Nativization of English in NNELs has been done for vocabulary, collocation, idiomaticization, syntax, rhetorical patterning as well as the adaptation of Western English literary forms to express the L2 writers’ individual thoughts and feelings which are not native in their L1 speech community.

There are several problems in the usage of non-native English in literatures.

  1. Nomenclature, which is the finding of words for culturally bound everyday objects. Most of the time, authors end up resorting to borrowing with the inclusion of glosses or “contextualising” the new item by embedding it in a passage that makes the meaning of the term self-explanatory.
  2. Conveying nodes of feeling and thinking unique to the writer’s cultural context. In Kannada and Tamil, they use questions without inversions such as “And you’ll allow me to speak?” or “Brother, you are with me?”. However, in English, we invert the subject and the verb, with an auxiliary or modal verb before the subject for example, “Are you with me?”.
  3. Difficulty in translation if there is a lack of transparency (eg. dining leaf and idiomatic expressions). Such is when the translations lack the affective associations of the original semantics.
  4. Distorted expression like guest-host interaction can also occur. In this translated Indian expression of “Take only this much milk, aunt, just this much”, which has the same meaning as “’Won’t you have a second helping?” in English, the Indian phrases can be considered to be more discourteous when read by non-Tamil speakers who have not been exposed to such cultures.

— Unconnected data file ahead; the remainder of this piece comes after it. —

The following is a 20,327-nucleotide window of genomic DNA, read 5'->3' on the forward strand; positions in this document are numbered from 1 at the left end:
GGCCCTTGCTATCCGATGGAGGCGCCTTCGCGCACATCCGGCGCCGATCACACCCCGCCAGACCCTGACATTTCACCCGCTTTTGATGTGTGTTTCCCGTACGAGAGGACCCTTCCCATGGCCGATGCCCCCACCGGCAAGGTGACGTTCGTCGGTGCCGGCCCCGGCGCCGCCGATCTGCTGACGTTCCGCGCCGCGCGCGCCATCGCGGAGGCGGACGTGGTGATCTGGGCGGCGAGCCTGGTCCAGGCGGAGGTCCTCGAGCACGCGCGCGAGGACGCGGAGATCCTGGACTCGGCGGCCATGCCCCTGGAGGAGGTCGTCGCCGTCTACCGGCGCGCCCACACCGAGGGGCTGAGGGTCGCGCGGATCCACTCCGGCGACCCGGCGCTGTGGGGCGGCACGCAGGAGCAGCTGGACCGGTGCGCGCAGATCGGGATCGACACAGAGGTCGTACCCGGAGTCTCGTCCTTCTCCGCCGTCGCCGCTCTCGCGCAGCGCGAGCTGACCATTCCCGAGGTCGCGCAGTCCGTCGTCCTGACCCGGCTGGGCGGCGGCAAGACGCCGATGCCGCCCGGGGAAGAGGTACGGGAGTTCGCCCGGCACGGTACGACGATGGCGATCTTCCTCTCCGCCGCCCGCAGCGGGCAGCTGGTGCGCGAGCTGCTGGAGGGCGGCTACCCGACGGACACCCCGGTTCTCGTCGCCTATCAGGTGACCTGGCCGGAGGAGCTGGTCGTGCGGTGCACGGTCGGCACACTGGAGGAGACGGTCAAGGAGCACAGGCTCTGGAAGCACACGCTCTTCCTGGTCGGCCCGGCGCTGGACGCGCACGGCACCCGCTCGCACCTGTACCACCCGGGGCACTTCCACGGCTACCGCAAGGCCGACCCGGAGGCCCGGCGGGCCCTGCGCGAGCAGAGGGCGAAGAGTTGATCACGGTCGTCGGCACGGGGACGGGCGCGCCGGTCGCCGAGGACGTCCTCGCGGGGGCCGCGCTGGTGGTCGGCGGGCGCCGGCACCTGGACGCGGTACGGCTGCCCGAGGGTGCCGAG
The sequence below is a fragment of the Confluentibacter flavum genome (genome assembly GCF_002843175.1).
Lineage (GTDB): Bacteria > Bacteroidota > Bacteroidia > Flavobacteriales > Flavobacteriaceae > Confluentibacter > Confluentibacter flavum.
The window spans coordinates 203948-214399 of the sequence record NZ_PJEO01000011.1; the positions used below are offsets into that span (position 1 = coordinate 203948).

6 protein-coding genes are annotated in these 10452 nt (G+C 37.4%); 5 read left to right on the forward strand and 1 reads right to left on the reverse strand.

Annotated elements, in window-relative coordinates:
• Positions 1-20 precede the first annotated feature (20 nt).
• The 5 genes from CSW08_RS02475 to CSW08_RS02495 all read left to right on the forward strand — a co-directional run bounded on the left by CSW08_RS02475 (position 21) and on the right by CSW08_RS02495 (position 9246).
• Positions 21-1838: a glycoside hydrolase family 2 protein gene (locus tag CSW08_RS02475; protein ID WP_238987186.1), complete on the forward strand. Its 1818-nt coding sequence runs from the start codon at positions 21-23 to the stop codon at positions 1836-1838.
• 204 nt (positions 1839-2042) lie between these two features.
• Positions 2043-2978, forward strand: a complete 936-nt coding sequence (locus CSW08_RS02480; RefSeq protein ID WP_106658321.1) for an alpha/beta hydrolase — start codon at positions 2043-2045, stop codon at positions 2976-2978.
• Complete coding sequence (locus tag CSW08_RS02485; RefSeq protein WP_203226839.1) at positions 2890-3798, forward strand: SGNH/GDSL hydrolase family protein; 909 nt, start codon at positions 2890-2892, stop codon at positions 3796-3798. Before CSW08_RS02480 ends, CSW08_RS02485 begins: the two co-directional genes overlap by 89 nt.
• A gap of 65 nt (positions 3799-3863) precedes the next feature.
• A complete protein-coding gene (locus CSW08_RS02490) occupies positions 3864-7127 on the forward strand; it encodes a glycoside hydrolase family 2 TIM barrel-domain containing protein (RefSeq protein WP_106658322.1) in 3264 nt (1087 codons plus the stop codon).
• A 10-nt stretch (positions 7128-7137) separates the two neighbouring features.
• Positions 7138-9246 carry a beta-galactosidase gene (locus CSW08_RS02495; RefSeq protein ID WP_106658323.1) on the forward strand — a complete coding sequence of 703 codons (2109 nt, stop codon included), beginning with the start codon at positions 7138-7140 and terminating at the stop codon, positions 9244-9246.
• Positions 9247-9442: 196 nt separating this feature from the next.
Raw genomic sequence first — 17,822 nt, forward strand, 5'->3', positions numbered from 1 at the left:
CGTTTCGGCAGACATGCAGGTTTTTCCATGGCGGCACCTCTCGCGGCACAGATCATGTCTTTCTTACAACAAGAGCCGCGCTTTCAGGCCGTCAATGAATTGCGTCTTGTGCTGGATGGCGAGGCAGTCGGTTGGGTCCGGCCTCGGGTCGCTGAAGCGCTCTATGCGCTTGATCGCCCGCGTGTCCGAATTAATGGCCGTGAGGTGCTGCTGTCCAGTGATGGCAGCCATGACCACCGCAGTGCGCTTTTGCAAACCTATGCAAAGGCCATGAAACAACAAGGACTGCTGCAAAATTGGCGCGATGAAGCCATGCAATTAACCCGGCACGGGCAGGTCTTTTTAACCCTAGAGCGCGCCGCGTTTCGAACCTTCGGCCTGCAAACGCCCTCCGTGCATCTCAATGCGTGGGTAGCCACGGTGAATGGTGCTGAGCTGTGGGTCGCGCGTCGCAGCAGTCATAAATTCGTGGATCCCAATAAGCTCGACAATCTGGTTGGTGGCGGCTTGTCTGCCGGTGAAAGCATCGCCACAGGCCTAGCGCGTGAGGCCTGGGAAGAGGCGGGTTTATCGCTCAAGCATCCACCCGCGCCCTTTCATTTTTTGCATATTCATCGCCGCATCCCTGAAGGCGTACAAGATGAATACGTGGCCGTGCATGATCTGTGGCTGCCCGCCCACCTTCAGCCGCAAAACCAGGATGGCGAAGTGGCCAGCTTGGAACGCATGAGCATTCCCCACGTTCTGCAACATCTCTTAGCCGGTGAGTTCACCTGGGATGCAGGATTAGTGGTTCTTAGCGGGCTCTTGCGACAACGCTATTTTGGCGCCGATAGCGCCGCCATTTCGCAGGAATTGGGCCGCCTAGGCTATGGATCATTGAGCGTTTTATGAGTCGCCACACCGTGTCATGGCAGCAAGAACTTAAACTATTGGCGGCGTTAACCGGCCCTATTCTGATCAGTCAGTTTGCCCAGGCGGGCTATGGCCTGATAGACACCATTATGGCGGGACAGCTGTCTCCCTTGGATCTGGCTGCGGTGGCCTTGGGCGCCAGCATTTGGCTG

dfIndian writers, for example, like to implement cultural aspects in their writings. The use, misuse and non-use of proverbs helps to differentiate characters. One such example would be the abuse of proverbs by a character through the distortion of meaning, which is considered an effective device to convey the character’s flouting of traditional values. In light of cultural-specific materials, cultural and literary background might be needed to fully comprehend literature written by non-native English speaker who makes reference to his/her (L1) culture. (There can be multiple interpretations in poetry and not just one definite answer, which would mean that the above-mentioned cultural and literary background might not necessarily be needed. However, if one wishes to engage in serious literary criticism, it is essential for one to be equipped with knowledge of the author’s cultural and literary traditions.)

Cross-linguistics influences of L2 on L1

The study by Ożańska (2016) examines the emotion of ‘tęsknota’, which is a socio-culturally determined expression and experience unique to Polish scenarios. There are no simple monolexemic English equivalents to describe the original meaning accurately. The experiment intended to study on the effect of L2 culture immersion on the perception of L1 Polish speakers on ‘tęsknota’.